Black History Month kicks off today
GREEN BAY, Wis. (WBAY) - Starting today, every Wednesday throughout the month of February, we at Action 2 News at Ten will honor those who helped make our viewing area and the nation to what it is these days.
According to a local historian, the history of African Americans in northeast Wisconsin can be traced back to the 1700′s.
Black people moved to Green Bay, both as free men and as slaves in the next century. But only one man and his family from that time made the history books.
Green Bay’s black population is fairly small, compared to other cities around the country. Just over four percent of the people currently living here are black.
We will start with introducing you to William “Smokey” Dawson, the first permanent black resident of Green Bay.
At the corner of Forest and Morrow Streets in Green Bay, it’s houses as far as the eye can see. But what’s not visible, is a hidden history.
It is the corner where William “Smokey” Dawson lived and worked. Dawson came to Green Bay from Pennsylvania as a child back in 1857 and lived at 1611 Morrow Street.
He owned four lots on the block, what are now the first four houses. A map from 1886 - drawn by one of Dawson’s bosses - shows his property.
Now, just to keep in mind: 1886 was a time when most mentions of black people and property in other states would have shown slave quarters.
Mary Jane Herber, the local history and genealogy librarian at the Brown County Library, says Dawson lived as a free man here during a time of slavery elsewhere in America. Thanks to the annexation of the Northwest Territory, which included Wisconsin back in 1848, as Mary Jane Heber explains: “The Northwest Ordinance says that those states that are created out of the Northwest Territory have to be free states. They are not to be slave states.”
Dawson was a wagon delivery driver for the Smith family, and one held in very high regard, as Mary Jane Heber knows: “Obviously, the Smiths thought, I would say, highly of (Dawson) because his property that he owned was adjacent to the Smith family, in terms of where their truck farms were. And, even where their house was, in reference. They were within a block of each other.”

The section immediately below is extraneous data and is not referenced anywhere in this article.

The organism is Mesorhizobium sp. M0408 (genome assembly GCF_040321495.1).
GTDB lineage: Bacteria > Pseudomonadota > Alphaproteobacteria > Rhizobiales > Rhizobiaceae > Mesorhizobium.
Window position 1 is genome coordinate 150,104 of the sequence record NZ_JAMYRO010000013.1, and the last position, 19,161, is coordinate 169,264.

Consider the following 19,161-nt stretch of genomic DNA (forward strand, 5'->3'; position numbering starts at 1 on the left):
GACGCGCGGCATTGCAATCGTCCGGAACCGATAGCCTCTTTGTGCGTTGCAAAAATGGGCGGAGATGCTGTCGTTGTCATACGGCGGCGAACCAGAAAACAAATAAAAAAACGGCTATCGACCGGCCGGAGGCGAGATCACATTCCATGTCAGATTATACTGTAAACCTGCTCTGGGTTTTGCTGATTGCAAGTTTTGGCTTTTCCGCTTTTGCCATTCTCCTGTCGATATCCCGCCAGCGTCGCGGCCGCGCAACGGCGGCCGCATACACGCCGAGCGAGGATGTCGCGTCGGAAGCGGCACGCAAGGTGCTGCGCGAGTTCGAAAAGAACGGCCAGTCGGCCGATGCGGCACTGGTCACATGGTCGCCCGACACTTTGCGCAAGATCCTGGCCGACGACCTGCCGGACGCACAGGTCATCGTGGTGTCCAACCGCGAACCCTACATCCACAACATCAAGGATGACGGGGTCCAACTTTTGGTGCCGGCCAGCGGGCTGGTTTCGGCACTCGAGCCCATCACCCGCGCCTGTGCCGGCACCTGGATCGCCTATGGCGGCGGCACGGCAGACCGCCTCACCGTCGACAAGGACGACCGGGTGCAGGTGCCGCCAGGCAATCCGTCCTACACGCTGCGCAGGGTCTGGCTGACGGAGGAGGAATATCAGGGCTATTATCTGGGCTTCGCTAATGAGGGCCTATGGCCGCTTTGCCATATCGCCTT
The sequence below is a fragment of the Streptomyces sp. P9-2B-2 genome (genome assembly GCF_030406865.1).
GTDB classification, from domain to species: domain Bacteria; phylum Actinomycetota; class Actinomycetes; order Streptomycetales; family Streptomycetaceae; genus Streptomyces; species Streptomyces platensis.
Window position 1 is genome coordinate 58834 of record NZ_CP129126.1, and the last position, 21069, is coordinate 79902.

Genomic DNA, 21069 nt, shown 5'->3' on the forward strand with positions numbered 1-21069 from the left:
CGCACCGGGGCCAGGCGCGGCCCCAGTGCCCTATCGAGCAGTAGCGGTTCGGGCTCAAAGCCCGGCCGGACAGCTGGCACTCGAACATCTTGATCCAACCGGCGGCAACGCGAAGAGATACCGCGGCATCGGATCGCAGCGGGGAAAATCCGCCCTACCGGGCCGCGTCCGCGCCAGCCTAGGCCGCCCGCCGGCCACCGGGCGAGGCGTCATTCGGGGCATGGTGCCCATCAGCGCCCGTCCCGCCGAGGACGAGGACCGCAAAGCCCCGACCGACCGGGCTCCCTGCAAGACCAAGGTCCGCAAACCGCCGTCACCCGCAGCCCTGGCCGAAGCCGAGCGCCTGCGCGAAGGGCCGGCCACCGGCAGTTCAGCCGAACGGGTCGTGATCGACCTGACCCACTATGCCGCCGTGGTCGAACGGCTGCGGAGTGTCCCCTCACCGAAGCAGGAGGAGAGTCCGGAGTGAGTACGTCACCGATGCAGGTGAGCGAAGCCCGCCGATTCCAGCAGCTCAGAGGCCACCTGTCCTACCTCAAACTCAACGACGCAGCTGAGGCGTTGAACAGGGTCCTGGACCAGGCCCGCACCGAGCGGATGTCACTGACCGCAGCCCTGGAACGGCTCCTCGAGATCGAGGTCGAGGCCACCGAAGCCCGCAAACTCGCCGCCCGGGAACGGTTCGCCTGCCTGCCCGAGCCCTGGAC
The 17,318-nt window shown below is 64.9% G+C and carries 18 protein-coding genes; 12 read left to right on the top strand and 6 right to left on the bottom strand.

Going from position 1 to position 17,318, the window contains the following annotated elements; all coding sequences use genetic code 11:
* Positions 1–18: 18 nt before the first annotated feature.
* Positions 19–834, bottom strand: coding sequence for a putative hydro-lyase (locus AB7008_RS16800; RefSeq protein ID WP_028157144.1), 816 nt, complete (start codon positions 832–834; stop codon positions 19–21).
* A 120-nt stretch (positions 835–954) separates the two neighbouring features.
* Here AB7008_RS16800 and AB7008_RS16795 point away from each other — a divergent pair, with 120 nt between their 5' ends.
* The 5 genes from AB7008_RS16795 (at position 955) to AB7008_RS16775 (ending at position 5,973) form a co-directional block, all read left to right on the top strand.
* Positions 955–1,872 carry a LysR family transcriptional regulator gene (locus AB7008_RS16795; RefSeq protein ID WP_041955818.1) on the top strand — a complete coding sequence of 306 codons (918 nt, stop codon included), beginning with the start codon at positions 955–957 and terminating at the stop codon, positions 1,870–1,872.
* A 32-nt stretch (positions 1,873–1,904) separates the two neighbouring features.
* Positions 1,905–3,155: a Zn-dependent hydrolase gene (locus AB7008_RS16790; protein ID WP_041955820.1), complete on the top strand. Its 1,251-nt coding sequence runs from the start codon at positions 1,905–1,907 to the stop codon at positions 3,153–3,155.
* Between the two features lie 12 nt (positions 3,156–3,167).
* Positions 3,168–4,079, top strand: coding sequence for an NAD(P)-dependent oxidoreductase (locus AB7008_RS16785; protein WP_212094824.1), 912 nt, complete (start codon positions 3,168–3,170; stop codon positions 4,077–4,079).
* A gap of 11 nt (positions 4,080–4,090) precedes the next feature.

This particular Smith family is one of Green Bay royalty. One could say that the man who employed Dawson is the grandfather of Walter Wellesley Smith - also known as “Red”, who won the Pulitzer Prize for sportswriting in 1976. And has a school named in his honor.
Another neighbor of Dawson’s in the early 1900′s was Marcelin Lambeau, the father of Earl “Curly” Lambeau.
After decades of jumping on and off wagons making deliveries, Dawson found a new venture, and with it success, as Mary Jane Herber knows: ““Later in his life, he’s listed in the city directory as being a broom maker. So, he had some other means of producing, and, so, there certainly were people in town that bought his brooms. Or he sold them to the grocery stores, or the general store, in terms of income.”
Dawson had five sons and a daughter. While much of the family would later move to Chicago, the Dawsons who stayed were a lasting presence in the community, as Mary Jane Herber lays out: ““There’s a stability in the fact that he was here all that time… his mother stayed here. I mean, his mother died here. His stepfather died here. One of his sons stayed here and died here.”
Dawson passed away in 1929 at the age of 80, after having lived in Green Bay for 72 of those years.
We asked the historian whether “Red” Smith might have known Dawson - and she responded that Smith graduated from East High School in 1923. He then lived across the street from Dawson before Dawson’s death. She believes the two men, with their own unique places in Green Bay History, probably knew each other quite well.
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